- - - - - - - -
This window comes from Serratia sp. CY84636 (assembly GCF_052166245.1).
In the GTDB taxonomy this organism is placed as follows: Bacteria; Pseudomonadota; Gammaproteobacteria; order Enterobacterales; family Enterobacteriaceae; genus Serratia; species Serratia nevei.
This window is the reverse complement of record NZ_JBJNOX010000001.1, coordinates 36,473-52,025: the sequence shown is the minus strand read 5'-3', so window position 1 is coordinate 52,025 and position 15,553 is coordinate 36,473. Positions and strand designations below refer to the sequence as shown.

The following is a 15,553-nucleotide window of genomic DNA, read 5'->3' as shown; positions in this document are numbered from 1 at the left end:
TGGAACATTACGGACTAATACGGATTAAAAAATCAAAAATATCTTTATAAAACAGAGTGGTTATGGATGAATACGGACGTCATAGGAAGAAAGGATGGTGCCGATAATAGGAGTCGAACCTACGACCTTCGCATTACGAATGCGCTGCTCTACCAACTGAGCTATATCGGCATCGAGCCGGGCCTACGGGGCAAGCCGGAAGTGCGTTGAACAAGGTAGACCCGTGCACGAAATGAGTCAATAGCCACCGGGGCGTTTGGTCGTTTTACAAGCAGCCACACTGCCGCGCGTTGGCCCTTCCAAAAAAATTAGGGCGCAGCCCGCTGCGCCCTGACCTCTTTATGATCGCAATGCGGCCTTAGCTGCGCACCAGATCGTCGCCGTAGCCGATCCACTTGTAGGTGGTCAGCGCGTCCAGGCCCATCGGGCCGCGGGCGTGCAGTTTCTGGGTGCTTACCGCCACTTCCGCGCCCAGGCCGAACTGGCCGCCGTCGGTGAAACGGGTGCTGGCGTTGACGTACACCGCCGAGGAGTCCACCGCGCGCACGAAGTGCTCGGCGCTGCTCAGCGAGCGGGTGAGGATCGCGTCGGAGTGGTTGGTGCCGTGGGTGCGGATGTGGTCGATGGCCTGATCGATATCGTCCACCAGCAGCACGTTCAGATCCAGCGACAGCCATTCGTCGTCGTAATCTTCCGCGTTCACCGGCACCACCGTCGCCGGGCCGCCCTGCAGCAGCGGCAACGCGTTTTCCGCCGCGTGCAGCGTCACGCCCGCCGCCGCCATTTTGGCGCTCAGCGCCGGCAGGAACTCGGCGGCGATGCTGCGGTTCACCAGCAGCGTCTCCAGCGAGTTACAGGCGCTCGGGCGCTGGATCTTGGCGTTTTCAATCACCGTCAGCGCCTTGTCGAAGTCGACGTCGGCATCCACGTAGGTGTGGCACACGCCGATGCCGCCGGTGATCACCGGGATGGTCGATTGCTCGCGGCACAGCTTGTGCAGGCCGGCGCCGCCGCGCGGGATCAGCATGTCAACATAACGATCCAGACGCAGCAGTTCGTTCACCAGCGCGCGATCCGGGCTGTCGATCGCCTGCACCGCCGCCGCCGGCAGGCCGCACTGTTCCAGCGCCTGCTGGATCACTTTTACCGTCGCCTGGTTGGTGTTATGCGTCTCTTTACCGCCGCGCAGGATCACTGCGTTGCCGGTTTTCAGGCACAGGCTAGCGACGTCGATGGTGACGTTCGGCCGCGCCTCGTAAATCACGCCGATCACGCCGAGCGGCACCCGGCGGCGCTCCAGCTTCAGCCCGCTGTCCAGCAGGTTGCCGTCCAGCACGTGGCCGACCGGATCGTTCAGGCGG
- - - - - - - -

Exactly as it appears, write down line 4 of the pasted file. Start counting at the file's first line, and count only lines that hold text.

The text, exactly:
The following is a 15,553-nucleotide window of genomic DNA, read 5'->3' as shown; positions in this document are numbered from 1 at the left end: